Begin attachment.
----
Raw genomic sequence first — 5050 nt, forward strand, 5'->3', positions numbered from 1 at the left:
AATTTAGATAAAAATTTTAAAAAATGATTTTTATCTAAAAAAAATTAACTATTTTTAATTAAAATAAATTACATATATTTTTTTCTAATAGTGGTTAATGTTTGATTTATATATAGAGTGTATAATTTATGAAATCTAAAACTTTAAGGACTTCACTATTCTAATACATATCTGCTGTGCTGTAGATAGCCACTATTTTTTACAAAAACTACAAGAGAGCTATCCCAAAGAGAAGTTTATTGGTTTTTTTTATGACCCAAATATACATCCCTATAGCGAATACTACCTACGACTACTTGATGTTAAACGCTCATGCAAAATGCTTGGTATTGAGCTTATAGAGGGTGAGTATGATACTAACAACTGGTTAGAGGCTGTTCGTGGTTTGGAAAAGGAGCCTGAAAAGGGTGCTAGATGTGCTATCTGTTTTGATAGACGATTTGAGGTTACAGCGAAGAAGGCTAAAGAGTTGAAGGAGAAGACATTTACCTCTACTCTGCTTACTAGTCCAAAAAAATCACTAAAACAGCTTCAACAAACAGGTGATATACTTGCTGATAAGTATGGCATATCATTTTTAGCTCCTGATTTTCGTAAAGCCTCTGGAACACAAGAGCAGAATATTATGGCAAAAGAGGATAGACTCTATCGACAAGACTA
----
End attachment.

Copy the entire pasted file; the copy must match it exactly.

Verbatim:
Raw genomic sequence first — 5050 nt, forward strand, 5'->3', positions numbered from 1 at the left:
AATTTAGATAAAAATTTTAAAAAATGATTTTTATCTAAAAAAAATTAACTATTTTTAATTAAAATAAATTACATATATTTTTTTCTAATAGTGGTTAATGTTTGATTTATATATAGAGTGTATAATTTATGAAATCTAAAACTTTAAGGACTTCACTATTCTAATACATATCTGCTGTGCTGTAGATAGCCACTATTTTTTACAAAAACTACAAGAGAGCTATCCCAAAGAGAAGTTTATTGGTTTTTTTTATGACCCAAATATACATCCCTATAGCGAATACTACCTACGACTACTTGATGTTAAACGCTCATGCAAAATGCTTGGTATTGAGCTTATAGAGGGTGAGTATGATACTAACAACTGGTTAGAGGCTGTTCGTGGTTTGGAAAAGGAGCCTGAAAAGGGTGCTAGATGTGCTATCTGTTTTGATAGACGATTTGAGGTTACAGCGAAGAAGGCTAAAGAGTTGAAGGAGAAGACATTTACCTCTACTCTGCTTACTAGTCCAAAAAAATCACTAAAACAGCTTCAACAAACAGGTGATATACTTGCTGATAAGTATGGCATATCATTTTTAGCTCCTGATTTTCGTAAAGCCTCTGGAACACAAGAGCAGAATATTATGGCAAAAGAGGATAGACTCTATCGACAAGACTA